Expensive Things Explained: Saison Edition


Earlier this year, the two-Michelin starred Saison moved from San Francisco’s Mission to a larger, more luxurious space on Townsend Street in the SoMa district. The menu is also more expensive, at $298, up from the previous price of $248 earlier this spring, which in turn is up from the (shorter) $198 weekday tasting menu offered around this time last April. That’s a total an increase of over $100, or 51% of the menu’s price, in a year’s time.

Saison currently serves California’s third most expensive tasting menu after Meadowood’s $500 chef’s tasting (inclusive of tip), and Urasawa’s $375 omakase. We’re always fans of discussing value and cost here at The Price Hike and The Bad Deal, so we were honored when Chef Joshua Skenes took the time to chat about his new space and prices. He also talks about a pretty cool payment alternative he’s trying to develop with Square.

We published a few snippets of this interview earlier this month after Michael Bauer awarded Saison three out of four stars in his review for The Chronicle. As promised, here’s the rest of our chat:

What prompted the price increase from $248 to $298? We have a lot of extremely expensive stuff in the new space. It’s the price of doing business. In terms of our working with a local fishermen, we set up a deal where we pay for his trip fee, where he goes down to Half Moon Bay or to Monterey or to up north and sources all these little things for us and it drives our cost up. But at the end of the day, it’s really just based on the cost of the ingredients…the menu price is always dictated by the cost of the ingredients… if we were to use a traditional model, I think around $400 for the menu would put us in line with average food costs for a restaurant. By that logic we’re underpriced and it’s a value for the menu.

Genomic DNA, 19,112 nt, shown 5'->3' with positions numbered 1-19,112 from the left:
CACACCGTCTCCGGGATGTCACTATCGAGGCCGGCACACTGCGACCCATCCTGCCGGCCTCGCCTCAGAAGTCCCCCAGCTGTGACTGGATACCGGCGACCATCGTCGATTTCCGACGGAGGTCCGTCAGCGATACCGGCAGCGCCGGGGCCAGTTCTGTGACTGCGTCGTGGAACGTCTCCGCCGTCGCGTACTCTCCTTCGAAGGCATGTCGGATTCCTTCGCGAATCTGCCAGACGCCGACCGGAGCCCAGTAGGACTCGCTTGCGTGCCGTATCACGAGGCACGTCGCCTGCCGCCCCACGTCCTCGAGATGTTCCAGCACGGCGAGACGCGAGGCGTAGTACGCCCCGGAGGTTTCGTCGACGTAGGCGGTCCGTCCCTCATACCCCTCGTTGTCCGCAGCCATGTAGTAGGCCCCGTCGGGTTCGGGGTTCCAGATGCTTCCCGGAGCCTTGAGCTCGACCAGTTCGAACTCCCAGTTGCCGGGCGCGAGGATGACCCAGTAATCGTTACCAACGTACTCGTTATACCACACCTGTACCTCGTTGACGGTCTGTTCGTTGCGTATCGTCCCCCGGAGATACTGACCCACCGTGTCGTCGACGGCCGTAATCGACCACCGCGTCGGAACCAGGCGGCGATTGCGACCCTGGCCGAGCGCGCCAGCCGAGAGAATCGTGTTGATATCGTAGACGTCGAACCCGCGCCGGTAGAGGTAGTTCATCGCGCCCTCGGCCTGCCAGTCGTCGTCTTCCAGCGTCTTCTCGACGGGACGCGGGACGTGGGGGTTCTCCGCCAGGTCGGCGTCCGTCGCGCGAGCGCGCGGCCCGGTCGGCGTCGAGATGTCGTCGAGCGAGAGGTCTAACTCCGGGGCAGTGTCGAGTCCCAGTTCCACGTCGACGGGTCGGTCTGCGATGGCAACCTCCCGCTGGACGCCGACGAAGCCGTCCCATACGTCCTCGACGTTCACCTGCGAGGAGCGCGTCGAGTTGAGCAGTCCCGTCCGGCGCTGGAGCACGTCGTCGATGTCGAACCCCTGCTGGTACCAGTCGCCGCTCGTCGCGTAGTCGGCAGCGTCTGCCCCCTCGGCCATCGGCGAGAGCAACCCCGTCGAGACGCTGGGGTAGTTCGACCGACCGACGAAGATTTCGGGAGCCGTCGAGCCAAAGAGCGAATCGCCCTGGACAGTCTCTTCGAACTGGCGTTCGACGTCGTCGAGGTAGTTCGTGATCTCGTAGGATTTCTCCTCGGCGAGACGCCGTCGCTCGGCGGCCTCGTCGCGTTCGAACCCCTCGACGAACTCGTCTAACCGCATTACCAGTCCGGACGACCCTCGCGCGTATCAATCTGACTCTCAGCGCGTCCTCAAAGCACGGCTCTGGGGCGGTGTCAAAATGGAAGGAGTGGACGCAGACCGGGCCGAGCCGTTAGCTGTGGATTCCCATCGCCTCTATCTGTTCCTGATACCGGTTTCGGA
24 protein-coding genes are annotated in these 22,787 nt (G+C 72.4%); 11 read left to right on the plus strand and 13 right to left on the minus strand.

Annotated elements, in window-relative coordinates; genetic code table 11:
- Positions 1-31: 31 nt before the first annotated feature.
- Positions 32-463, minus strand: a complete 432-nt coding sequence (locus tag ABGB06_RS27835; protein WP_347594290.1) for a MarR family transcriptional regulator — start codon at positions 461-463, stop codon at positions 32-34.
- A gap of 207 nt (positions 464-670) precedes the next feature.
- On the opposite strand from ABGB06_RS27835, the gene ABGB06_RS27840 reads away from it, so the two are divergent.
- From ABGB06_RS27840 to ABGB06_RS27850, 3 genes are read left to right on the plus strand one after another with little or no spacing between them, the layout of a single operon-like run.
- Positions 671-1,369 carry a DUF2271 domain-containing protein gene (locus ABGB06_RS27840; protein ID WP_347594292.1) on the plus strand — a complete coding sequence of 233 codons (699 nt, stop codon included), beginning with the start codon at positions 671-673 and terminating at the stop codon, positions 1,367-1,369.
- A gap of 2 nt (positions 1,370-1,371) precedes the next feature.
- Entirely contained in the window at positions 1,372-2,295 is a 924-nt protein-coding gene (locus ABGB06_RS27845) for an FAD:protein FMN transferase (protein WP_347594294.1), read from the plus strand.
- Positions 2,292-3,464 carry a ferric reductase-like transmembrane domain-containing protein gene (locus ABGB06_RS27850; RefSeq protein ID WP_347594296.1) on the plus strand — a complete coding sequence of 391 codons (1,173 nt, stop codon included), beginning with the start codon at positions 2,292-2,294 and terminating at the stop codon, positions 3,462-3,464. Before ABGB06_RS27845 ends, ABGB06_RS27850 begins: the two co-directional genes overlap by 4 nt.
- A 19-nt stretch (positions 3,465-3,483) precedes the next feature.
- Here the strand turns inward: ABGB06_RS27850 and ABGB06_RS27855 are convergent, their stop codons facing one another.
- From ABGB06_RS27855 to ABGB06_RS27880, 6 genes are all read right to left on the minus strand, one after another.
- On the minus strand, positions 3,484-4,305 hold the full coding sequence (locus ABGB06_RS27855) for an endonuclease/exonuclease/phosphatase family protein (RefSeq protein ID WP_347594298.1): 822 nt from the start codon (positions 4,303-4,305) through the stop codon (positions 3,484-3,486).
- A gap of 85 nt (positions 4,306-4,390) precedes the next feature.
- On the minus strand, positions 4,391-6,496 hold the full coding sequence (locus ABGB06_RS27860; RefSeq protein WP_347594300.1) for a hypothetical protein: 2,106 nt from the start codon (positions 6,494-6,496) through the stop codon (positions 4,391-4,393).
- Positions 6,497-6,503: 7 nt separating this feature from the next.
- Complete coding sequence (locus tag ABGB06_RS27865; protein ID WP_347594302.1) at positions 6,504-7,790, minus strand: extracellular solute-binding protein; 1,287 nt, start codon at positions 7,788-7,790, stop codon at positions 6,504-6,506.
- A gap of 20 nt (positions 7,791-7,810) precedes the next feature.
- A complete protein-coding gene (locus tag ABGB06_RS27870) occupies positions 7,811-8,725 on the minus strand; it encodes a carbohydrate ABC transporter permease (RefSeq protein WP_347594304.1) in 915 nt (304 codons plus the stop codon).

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San Francisco's Best Chefs Hosting $250 Sandy Benefit Dinner & Silent Auction4

So Here’s the Good Deal, My Fellow Bad Dealers: Benu’s Corey Lee (two Michelin stars), Meadowood’s Christopher Kostow (three Michelin stars) and others will join Daniel Patterson at his (two Michelin-starred) Coi for Hurricane Sandy benefit dinner on December 3rd.

The price is $250 per person, all inclusive, for seven-courses plus wine. 

Here’s what’s even cooler: 100% of the receipts (not just the revenues) will go toward helping rebuilding Governor, as well as toward Occupy Sandy and The Mayor’s Fund to Advance New York (for hurricane relief). So you’ll be eating food from some of San Francisco’s best chefs and you’ll be helping out those hurt by Sandy. 

Ain’t no two ways about this. We have ourselves a GOOD DEAL. 

Part Deux: Why Gilt City Shuns Restaurant Websites

When Gilt City advertises a restaurant deal, it doesn’t like to the eatery’s website. It doesn’t publish the venue’s phone number either. That’s because Gilt City, The King of Bad Deals, knows that diners will find better values on the website, on the everday menu. It’s an argument we’ve been highlighting this week, and today we bring you the case of Local: Mission Eatery. Gilt City is selling a $200 per person menu for the San Francisco restaurant, or $400 per couple. That price includes four courses, plus wine pairings, tax and tip. 

Now here’s the problem: If you viewed Local’s website, you’d learn that most dishes are tasting portions under $15, so that if you and your companion wanted to share the ENTIRE savory menu of 14-courses, you’d only spend $125 altogether. Add a bottle of $39 sparkling wine, a cheese course and a dessert course, and you’d spend $175, or $223 after tax and tip. That’s 16-courses and a savings of $177 over the Gilt Deal for two — we’d even say it’s a savings of $377 over the Gilt Deal for three, considering the entire menu could probably feed more than two. A few more points:

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